In the last few years there has been a trend away from the traditional thrower and balance beam scales and gravitated towards electronic dispenser scales. I have a RCBS ChargeMaster 1500 that I decided to put through a few tests to see how well it was actually doing.
The ChargeMaster is a powder dispenser that is connected to an electronic scale. You enter the amount of powder that you would like dispensed, and it will trickle the powder onto a pan, stopping at the correct amount. You then can dump the powder into a case and dispense the next powder charge. In practice it appears to do exactly what is advertised.
To use it I set up the scale and leveled it according to the instruction manual. I then plugged it in and waited overnight to do the testing. Electronic scales work best when they are left plugged in so the electronics can stay warmed up. Mine is never unplugged now. The scale comes with 2 weights to calibrate the scale. I used these to calibrate the scale and then I was ready to start testing the scale part of the ChargeMaster.
In testing I used a Denver Instruments APX-203 scale as a baseline. Calibrating this with a certified check weight I started to compare weights of various items. See the below results.
Checked the weight of a 168gr Berger bullet, 87gr Hornady vmax, and a 250gr check weight
Here is what the weight was on the APX-203 Used as a baseline. Resolution is .02 grains.
168gr Berger 168.16gr
87gr Hornady 87.38gr
Check Weight 250.02gr
Here is the same items on the RCBS ChargeMaster 1500. Resolution is .1 grains.
168gr Berger 168.1
87gr Hornady 87.4
Check Weight 250.0
I was pleased with the results I had from checking the accuracy of the RCBS scale. With the .1 grain resolution, it is as good as I could have hoped. I then prepped the dispenser for powder. There is a drain spout on the side that you need to make sure is closed before pouring powder into the hopper (I learned the hard way). Once you have powder in the dispenser, you press dispense and the tube will begin to rotate. The course threads on the inside of the tube will pull the powder kernels to the end of the tube so they fall onto the pan. The dispenser 3 speed settings High, Low and Trickle. As it gets to the target weight it slows and eventually goes to a trickle, stopping when the correct weight. The powder is then dumped in the case and the pan is placed back on the scale. Then you can either hit dispense again, of if you hold the “Enter” button in, you will get “AUTO” to display on the screen and every time the pan is placed on the scale and it zero’s out it will begin dispensing automatically.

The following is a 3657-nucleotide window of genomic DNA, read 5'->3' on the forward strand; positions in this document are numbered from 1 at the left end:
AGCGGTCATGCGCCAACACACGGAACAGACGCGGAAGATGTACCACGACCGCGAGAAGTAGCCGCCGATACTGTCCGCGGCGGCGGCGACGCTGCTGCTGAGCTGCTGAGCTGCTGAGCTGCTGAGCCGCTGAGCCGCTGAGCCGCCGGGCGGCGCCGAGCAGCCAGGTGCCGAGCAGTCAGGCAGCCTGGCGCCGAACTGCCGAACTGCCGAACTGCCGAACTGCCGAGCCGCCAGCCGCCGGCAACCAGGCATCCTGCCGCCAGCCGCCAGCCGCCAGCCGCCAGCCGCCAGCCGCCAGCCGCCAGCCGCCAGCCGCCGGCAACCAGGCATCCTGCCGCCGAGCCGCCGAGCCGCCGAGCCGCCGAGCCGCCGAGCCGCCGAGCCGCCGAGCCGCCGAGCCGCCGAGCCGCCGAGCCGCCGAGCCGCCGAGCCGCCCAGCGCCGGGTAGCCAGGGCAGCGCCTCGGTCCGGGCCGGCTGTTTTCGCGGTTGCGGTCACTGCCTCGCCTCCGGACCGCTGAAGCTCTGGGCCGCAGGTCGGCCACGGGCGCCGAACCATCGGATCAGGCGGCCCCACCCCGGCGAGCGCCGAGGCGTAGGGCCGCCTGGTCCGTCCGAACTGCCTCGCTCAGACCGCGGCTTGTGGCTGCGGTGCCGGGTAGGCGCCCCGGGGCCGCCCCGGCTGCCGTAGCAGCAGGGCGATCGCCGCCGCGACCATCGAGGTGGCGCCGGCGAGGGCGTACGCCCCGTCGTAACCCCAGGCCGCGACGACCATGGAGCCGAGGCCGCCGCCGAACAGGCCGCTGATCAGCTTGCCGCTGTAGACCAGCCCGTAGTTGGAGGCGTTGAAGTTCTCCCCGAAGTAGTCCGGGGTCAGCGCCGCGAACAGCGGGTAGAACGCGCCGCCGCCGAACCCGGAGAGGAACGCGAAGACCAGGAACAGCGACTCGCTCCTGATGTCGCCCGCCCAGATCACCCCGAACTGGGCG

During this test we wanted to check both how accurate it dispensed the charges, as well as how fast it was. 10 charges with the target load of 43gr were dispensed and then checked on the DI APX-203. The powders were chosen because they represented 3 different sizes of powder kernels.
I was impressed with the accuracy that the scale dispenced. Its running very close to the .10gr accuracy which is typically the goal of the precision hand loader. In practice it is in line with the accuracy many get from their balance beam. It has a simple interface and held zero throughout the entire test. I validated this regularly with the check weight.
The scale did not seem to be effected as much by electronics as some other scales are. I placed my cell phone next to it after the test and didn’t get any weird readings. However, it did have large zero shifts when I connected the Bluetooth next to it.
The room has one heater vent that was covered during the test, and the door was closed, so we had no issues with drift from a draft. In further use after the test, I have not had any issues leaving the heater or a/c vents open during use, but they are on the other side of the room and not pointed at the scale.
We did have a couple over throws that the scale indicated as such, so we dumped them back in and did not record them. What was happening was the powder was clumping together and during the trickle, occasionally a large clump would fall out at once. This issue was solved later by cutting 1.5” of a McDonalds straw “they are a slightly larger diameter and fit better” and inserting all but 1/8” into the dispensing tube. This allows the kernels of powder to line up and trickle more consistently. I also wasn’t thrilled at the speed. I was getting about the same speed it took me to throw a charge and trickle up on my electronic scale. I did some research and discovered that I could alter the programing to speed things up. After doing this I did 10 more 43gr charges with H4350. The results are below.
This improved the average time from 6.1 seconds over a 10 throw average compared to the average of 20.5 seconds before reprograming. There is a video of me altering the programing on Youtube at
A quick online search shows them from $289-350, but there is a manufactures rebate for $50 off if you spend over $300, so it is possible to get this for $250.
We tested several other scales, so watch for those reviews.